It was left to Channel Four to do a drama on the Commonwealth period a couple of years ago called The Devil’s Whore. Not bad, for starters, but could we have some real history as well?
A few years ago a BBC Open University programme by historian, Peter Ackroyd, called Romantics, dwelt on another absorbing time in British history – around the turn of the eighteenth century when all kinds of radical and, yes, republican ideas were abroad. Ackroyd focused his programme on poets, William Blake, Samuel Taylor Coleridge and William Woodsworth. All of these had revolutionary, republican sympathies but again the distinguished historian managed to get through the whole programme without mentioning the ‘r’ word – an astonishing feat in view of the material he dealt with.
The omission of republicanism as an element of our history is a distortion of the truth. It represents a censorship worthy of the old Soviet block or China today. It is a deliberate attempt to keep the people in ignorance. But we are supposed to live in a free democracy where the truth is what matters. There can only be one explanation behind the suppression of the ‘r’ word and this is the same thing that motivated suppression of the truth in the Soviet block and motivates it in China today: fear.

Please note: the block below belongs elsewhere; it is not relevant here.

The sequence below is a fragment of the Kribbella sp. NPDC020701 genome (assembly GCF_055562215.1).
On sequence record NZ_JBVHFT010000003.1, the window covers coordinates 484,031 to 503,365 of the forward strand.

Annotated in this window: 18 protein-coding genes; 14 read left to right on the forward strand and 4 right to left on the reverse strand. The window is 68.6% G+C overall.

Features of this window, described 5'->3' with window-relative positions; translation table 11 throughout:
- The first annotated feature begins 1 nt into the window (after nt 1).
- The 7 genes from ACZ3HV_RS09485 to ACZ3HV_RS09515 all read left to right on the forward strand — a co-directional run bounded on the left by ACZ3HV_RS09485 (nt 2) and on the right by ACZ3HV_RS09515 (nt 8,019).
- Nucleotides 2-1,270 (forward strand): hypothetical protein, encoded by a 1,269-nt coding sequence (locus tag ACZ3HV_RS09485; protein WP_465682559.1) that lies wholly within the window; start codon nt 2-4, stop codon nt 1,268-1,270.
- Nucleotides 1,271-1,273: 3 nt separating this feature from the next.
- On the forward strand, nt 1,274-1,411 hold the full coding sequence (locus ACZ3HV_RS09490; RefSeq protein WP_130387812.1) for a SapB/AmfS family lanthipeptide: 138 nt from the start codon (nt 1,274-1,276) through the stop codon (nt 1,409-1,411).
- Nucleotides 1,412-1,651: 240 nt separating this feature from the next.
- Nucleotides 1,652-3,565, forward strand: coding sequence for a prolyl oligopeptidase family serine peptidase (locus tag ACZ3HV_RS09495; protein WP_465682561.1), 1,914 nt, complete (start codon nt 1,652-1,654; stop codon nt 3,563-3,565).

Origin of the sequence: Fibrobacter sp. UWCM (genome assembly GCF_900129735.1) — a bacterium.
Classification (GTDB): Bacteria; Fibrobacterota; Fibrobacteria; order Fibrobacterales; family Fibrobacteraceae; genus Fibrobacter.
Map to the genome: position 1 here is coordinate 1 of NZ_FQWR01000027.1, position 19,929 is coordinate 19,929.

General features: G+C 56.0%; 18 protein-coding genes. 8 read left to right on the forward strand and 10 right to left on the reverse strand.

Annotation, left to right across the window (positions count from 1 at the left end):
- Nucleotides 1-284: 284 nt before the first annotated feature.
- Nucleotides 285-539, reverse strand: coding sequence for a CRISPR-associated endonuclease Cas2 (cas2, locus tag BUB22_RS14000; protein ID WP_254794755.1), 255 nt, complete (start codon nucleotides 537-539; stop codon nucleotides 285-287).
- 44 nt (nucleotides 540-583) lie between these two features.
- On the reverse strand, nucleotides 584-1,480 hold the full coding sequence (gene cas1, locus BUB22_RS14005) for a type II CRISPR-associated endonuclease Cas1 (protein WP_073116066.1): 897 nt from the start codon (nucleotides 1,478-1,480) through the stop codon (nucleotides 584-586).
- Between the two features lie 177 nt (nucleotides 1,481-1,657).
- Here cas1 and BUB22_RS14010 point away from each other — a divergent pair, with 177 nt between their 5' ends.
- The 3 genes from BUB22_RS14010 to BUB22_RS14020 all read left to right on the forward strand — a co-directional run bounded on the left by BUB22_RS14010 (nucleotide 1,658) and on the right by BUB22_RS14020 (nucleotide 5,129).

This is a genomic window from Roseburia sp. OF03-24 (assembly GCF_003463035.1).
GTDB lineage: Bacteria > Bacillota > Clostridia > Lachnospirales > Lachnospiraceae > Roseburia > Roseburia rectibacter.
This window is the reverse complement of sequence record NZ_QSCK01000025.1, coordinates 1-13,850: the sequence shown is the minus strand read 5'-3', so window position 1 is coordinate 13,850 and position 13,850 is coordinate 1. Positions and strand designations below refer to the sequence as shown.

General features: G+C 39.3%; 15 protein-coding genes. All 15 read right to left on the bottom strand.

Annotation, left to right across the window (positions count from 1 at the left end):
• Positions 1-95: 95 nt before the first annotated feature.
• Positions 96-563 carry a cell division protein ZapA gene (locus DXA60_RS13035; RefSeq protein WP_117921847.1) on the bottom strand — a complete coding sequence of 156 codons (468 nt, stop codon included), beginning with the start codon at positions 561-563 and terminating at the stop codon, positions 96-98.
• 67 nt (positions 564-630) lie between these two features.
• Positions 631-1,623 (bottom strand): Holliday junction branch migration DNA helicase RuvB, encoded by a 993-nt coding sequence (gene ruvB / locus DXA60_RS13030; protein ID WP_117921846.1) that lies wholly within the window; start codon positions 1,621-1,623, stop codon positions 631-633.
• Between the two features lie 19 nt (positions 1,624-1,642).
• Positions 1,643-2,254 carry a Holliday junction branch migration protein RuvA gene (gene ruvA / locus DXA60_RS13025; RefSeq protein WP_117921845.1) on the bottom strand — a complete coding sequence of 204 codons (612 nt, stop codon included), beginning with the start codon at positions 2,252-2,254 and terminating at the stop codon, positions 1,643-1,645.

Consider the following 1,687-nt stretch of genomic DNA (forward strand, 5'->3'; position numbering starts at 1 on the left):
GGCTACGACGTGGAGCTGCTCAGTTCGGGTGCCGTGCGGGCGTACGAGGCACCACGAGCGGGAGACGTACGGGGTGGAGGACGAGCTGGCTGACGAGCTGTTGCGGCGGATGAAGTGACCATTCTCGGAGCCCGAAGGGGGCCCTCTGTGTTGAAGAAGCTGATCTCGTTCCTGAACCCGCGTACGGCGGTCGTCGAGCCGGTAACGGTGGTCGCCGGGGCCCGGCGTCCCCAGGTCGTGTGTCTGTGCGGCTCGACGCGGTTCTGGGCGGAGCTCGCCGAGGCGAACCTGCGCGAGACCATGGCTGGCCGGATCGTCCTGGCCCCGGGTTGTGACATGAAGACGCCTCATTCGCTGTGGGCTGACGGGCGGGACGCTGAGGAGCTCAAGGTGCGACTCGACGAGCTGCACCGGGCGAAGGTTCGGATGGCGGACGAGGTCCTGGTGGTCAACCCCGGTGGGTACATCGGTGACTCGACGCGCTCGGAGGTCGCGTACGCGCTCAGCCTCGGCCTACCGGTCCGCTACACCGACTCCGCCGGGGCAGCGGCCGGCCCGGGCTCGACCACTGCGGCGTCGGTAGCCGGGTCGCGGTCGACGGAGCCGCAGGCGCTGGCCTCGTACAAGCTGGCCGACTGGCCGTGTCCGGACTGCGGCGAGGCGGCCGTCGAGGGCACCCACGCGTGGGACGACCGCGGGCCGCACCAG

The present monarchical structure in spite of all pretence to the contrary is highly fragile. It presents an impressive, opulent face to the world but the values of privilege and inherited wealth and power that underpin it are not ones that will for long be welcome in the modern world we live in
The lack of realism and desire to protect the establishment produces an acute fear of disruption and even revolution. The establishment cannot even begin to see that a different kind of society is possible. Nor does it wish to as so many of its members profit from the inequality and the privilege
And our public broadcasting service has sold out to distorting history and denying the truth in order to protect values fewer and fewer people share